State Senator Eric Adams’ Path to History as Brooklyn Borough President
Flanked by the diversity of the Brooklyn Democratic machine, Eric Adams declared his candidacy for Borough President under a crisp, clear sky. “This is a pivotal moment for Brooklyn. We have to turn our popularity into prosperity and leave no one behind,” Adams told the crowd of supporters. “After three decades as a police officer, community organizer and elected representative in this beautiful borough, I have the experience to be Brooklyn’s strongest advocate and the passion to be a champion for every Brooklynite who needs help, wants a better life, and strives to make Brooklyn the best it can be.”
Local elected officials offered their own anecdotes demonstrating their confidence in an Adams Borough Presidency.
“I want you to know that I refer to Senator Adams as ‘Senator Po-Po.’ It’s my way of constantly reminding him and myself where he came from,” said State Senator Velmanette Montgomery, “We gain a voice that we can trust, a voice that we can be proud of.”
“I remember Eric Adams when the police officers had taken a sergeant’s test and they said the Black officers had cheated. [Adams and fellow officers] came down and around City Hall and said ‘Black officers don’t cheat,’” said Assemblywoman Annette Robinson. “He stood up then, and he stood up for other issues within and around the community.”
“When you look at the issues that matter to people, he’s always in the right place,” State Senator Kevin Parker said. “He has been in the forefront of the argument about minimum wage. On stop-and-frisk, his leadership has guided us through that issue. Eric had legislation banning assault weapons three years ago, and was in the forefront on women’s reproductive health rights, the economy in our communities, and the image of our young people.”
“If you need a guy to fight crime and be in the forefront, that’s Eric. If you need a guy to talk to young people, that’s Eric. If you need a speaker to talk to big crowds and energize them, that’s Eric. But also, if after a hard day at work you need a person to sit down and have some Russian water together and talk about life, that’s Eric, too,” said Assemblyman Alex Krasney.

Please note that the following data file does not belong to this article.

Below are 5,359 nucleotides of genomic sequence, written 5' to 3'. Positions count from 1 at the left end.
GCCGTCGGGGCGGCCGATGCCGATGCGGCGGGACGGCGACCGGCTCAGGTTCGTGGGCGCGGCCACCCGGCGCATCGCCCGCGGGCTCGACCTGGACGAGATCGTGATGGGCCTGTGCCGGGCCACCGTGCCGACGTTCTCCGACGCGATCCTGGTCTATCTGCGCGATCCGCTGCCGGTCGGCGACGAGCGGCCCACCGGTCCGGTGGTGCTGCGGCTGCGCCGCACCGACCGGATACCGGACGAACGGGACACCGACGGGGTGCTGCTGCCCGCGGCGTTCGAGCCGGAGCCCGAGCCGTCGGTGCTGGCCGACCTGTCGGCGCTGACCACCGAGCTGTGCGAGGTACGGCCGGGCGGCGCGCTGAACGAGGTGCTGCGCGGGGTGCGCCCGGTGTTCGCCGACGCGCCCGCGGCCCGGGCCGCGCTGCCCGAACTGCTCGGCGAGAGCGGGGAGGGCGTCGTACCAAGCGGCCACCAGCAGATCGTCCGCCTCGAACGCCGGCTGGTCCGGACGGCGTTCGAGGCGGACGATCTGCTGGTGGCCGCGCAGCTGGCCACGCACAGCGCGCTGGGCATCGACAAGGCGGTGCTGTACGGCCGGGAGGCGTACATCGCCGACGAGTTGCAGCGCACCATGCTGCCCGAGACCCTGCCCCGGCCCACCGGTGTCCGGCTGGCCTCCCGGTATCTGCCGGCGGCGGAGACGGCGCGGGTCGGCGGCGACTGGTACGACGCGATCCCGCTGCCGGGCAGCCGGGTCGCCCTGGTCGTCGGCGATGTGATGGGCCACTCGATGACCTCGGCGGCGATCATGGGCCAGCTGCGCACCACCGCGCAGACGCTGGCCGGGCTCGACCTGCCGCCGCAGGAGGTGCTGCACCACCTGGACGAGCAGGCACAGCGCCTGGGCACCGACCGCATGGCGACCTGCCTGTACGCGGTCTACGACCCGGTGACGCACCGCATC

Adams has stood for various constituencies across the city on a broad range of issues from term limits and foreclosure to gas price gouging and preeclampsia (a medical condition that impacts pregnant women). Adams hosts an annual commemoration for fallen NYPD Officer Russel Timoshenko.
When Yoseph Robinson — a former hip hop executive who had converted to Orthodox Judaism — was killed in a liquor store robbery, Adams was there to provide emotional and material support to his family and community. Aware of the negative impact on officers and community, Adams crafted legislation to address NYPD ticket and summons quotas.
Eric Adams’ advocacy began long before he was elected to the State Senate. As he moved up the ranks from beat cop to NYPD Captain, Adams engaged in commensurate community activism by founding 100 Blacks in Law Enforcement Who Care.
“When we were the most provocative, the most meaningful, and the most potent during that time before Eric went into politics, most of us were clear that we wanted Eric to go as far as he can go,” said Marc Claxton of the Black Law Enforcement Alliance, one of the early members invited to join 100 Blacks by Adams.